Kansas Violent Death Reporting System

About Kansas Violent Death Reporting System

The Kansas Violent Death Reporting System (KSVDRS) is a state-based surveillance system that compiles information on violent deaths from multiple sources into a usable, anonymous database. Combining data in a systematic manner provides a more complete picture of when, where, and how violent deaths occur.

Violence is preventable; working together we will reduce these numbers. Read more about what we are doing to reduce this number in The Role of Public Health in Addressing Suicide Prevention (PDF).

2017 Statistics

There were 719 violent deaths among Kansas residents captured by KSVDRS in 2017. Of these:

  • Suicides accounted for 73% (528) and is the second leading cause of death among age groups 15 to 24 and 25 to 44 years old
  • Homicides for 21% (152) and is the second leading cause of death among children aged 1 to 5 years old
  • An estimated medical and work loss cost due to both, suicide and homicide, was about $1.1 billion dollars

Groups at elevated risk of violent deaths are broken down by suicide and homicide as follows:


  • About 78% of suicide deaths were among males, who had 3.6 times the suicide rate of females (32.0 versus 9.0 per 100,000 persons)
  • Most suicides (84%) were among non-Hispanic Whites, who had the highest suicide rate (21.5 per 100,000 persons) among all races and ethnicities
  • Young and older adults from 3 age groups (25 to 34, 35 to 44, 45 to 54) had higher suicide rates than the average
  • Among those 18 years and older, for every non-veteran suicide, about 3 veterans died a suicide death
  • Regarding occupations among those 16 or more years, males in Farm/Forestry/Fishing had the highest suicide rate, 158.4 per 100,000 persons
  • Females workers in Healthcare Support had twice the suicide rate, 21.0 per 100,000 persons, of the average among female workers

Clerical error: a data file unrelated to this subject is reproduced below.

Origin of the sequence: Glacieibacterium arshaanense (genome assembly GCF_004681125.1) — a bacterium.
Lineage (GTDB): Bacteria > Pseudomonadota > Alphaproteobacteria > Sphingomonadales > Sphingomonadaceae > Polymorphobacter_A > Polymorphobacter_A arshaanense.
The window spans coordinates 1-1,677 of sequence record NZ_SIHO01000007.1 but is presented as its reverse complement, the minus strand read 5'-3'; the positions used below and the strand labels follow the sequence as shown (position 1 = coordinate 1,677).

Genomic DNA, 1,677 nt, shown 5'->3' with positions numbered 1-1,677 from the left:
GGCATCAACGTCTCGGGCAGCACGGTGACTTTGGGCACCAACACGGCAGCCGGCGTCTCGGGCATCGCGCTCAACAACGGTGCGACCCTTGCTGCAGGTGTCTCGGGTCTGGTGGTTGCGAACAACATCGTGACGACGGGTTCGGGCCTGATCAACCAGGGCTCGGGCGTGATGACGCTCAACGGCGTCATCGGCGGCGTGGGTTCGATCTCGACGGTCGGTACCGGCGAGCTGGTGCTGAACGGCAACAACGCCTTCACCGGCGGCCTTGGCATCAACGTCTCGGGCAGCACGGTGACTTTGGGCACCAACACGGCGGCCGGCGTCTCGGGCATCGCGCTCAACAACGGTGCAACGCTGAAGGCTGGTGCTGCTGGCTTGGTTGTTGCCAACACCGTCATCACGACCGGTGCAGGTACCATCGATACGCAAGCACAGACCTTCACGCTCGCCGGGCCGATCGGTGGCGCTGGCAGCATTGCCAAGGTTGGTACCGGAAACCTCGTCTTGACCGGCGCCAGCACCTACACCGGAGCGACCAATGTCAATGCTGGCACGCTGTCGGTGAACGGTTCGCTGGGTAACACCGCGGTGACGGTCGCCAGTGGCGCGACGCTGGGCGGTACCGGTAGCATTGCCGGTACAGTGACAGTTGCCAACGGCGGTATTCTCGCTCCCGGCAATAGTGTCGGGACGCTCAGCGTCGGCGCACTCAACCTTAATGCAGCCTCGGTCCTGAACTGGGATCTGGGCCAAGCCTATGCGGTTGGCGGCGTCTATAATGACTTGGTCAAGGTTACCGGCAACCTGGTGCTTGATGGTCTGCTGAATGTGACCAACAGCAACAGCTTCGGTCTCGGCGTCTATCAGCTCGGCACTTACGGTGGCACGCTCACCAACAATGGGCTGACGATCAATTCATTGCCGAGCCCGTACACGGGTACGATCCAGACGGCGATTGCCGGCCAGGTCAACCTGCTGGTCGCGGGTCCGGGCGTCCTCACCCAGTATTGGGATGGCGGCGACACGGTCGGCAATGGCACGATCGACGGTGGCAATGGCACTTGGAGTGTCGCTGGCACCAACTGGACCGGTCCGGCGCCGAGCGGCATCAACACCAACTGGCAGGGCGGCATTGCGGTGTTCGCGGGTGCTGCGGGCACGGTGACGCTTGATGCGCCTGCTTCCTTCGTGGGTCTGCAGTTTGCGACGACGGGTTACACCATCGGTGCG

• About 3 in 10 females (16 or more years) who died by suicide did not have a paid position or were unemployed
  • Frontier (see Note 1) counties had higher suicide rate, 27.0 per 100,000 persons, than the KS average


  • Most homicide deaths (74%) were males, who had the 2.7 times the mortality rate of females (7.3 versus 2.7 per 100,000 persons)
  • People of color were more likely to die from homicide with a mortality rate 7.7 times that of Whites, and 2.8 times that of Hispanics
  • More than 2 in 3 (67%) homicide deaths were among those aged 15 to 44 years
  • The most common occupations among male workers were Construction/Extraction (27%), followed by unpaid (see Note 2) positions (17%), and Transportation/Material Moving (13%)
  • About 28% of female (16 or more years) who died by homicide worked unpaid (see Note 2)
  • Urban (see Note 1) counties experienced the highest homicide rates, 6.3 per 100,000 persons


  • Note 1: Peer counties grouped by population density in persons per square mile (ppsm); frontier < 6.0, rural 6.0 to 19.9, densely-settled rural 20.0 to 39.9, semi-urban 40.0 to 149.9, and urban ≥ 150.0.
  • Note 2: Unpaid: housewife, homemaker, student, disabled, volunteer, patient, inmate, and those who did no work.

The provided information is results solely from death certificates. Other KSVDRS data sources include:

  • Law enforcement reports
  • Coroner reports
  • Toxicology

To inform Kansas prevention and intervention efforts, additional data is needed to accurately piece together a range of factors surrounding violent deaths.